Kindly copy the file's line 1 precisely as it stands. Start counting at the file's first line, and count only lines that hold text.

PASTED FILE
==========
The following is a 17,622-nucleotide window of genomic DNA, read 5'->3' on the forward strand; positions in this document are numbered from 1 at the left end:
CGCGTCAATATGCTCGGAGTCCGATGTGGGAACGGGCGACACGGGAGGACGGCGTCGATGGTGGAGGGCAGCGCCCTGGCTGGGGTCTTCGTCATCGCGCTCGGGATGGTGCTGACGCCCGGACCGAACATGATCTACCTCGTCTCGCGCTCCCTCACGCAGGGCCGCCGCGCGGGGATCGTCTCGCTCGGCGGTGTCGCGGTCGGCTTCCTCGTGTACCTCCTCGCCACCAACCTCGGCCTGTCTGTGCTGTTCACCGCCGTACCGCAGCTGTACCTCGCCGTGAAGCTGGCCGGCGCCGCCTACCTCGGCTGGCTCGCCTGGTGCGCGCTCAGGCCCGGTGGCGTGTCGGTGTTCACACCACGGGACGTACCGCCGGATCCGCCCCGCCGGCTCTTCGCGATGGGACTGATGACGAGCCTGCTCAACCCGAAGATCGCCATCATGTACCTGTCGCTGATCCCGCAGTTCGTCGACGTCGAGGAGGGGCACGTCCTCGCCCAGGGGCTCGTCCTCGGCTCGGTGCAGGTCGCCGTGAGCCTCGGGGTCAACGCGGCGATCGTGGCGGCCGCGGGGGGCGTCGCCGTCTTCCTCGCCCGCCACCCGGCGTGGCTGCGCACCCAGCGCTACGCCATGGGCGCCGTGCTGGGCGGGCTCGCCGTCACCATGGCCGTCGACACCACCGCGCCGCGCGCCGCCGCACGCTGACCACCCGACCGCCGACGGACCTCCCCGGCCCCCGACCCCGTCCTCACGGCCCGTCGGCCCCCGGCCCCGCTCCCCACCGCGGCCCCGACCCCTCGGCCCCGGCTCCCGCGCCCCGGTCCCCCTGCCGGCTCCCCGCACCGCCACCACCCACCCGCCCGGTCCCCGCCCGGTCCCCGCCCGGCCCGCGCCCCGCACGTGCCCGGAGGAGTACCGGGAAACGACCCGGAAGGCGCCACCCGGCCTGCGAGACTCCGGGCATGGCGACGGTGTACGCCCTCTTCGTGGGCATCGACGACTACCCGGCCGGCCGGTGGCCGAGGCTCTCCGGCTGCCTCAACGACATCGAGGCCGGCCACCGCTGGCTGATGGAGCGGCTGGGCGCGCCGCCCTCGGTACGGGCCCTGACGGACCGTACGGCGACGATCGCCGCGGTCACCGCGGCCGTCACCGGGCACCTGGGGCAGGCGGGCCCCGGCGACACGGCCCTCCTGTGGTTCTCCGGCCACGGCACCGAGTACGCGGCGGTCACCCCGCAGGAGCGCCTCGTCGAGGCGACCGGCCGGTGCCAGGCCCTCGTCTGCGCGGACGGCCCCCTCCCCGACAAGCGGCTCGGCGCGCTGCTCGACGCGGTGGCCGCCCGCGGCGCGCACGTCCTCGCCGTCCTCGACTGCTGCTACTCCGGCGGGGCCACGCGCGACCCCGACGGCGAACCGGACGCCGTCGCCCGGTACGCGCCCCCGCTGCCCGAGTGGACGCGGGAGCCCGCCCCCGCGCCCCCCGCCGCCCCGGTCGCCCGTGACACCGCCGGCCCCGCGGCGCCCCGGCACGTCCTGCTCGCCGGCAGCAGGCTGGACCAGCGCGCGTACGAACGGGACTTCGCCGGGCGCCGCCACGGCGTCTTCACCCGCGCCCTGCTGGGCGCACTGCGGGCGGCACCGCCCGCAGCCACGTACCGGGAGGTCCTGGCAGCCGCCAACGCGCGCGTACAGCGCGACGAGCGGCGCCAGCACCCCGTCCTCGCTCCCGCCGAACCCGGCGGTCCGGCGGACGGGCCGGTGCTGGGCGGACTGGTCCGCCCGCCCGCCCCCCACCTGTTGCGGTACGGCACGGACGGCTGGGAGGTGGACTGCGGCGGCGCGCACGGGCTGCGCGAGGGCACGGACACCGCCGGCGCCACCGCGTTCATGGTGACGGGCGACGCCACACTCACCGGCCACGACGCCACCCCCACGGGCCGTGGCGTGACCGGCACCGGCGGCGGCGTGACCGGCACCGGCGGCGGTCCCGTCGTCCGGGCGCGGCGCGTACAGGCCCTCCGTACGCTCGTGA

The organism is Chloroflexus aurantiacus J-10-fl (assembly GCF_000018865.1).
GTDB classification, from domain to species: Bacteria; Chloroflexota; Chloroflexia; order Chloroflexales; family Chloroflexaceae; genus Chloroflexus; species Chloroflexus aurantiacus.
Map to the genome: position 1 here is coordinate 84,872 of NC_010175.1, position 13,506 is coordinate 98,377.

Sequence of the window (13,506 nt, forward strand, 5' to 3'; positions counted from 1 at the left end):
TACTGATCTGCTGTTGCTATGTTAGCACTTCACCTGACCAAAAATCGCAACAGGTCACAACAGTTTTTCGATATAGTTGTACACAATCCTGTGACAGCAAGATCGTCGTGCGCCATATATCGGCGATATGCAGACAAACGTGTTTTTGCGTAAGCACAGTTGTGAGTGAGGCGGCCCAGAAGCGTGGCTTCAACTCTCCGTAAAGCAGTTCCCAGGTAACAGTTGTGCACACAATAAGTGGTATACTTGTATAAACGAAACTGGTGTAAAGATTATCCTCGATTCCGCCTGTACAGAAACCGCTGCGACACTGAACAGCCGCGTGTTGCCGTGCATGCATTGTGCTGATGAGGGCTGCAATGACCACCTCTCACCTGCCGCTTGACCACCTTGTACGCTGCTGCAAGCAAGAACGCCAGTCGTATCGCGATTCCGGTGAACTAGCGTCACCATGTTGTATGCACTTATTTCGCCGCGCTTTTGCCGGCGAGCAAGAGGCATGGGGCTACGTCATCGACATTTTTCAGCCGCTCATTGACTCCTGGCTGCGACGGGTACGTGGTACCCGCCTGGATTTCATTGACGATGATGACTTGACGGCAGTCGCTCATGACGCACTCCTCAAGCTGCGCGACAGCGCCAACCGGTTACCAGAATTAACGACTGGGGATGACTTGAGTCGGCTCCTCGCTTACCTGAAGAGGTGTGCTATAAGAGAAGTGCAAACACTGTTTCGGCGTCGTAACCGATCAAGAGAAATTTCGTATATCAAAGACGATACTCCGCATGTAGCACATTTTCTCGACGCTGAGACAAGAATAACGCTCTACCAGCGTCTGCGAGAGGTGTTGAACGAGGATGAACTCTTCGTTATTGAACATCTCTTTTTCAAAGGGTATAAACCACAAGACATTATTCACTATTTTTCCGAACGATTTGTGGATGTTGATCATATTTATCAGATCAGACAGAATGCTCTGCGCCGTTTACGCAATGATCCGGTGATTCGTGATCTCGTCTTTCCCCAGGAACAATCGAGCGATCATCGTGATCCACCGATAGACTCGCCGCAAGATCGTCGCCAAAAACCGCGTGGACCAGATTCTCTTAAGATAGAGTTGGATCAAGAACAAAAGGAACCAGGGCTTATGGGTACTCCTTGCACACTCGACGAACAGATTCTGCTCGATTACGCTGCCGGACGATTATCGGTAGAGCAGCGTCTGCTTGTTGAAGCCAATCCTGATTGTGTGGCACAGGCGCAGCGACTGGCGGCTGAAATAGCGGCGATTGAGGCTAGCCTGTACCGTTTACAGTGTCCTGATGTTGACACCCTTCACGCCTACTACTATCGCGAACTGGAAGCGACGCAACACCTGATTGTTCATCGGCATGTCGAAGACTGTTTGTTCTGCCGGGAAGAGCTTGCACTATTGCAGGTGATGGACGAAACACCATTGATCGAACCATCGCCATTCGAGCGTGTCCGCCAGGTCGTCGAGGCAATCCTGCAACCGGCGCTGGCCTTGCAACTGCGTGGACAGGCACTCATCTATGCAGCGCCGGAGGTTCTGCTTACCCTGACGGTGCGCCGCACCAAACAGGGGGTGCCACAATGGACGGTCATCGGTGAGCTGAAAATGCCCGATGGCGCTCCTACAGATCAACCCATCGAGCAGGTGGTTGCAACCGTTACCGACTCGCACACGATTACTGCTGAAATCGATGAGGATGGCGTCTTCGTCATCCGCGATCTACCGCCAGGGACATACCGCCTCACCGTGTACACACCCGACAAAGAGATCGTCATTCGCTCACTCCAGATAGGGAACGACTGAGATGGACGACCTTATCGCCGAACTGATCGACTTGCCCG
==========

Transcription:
The following is a 17,622-nucleotide window of genomic DNA, read 5'->3' on the forward strand; positions in this document are numbered from 1 at the left end: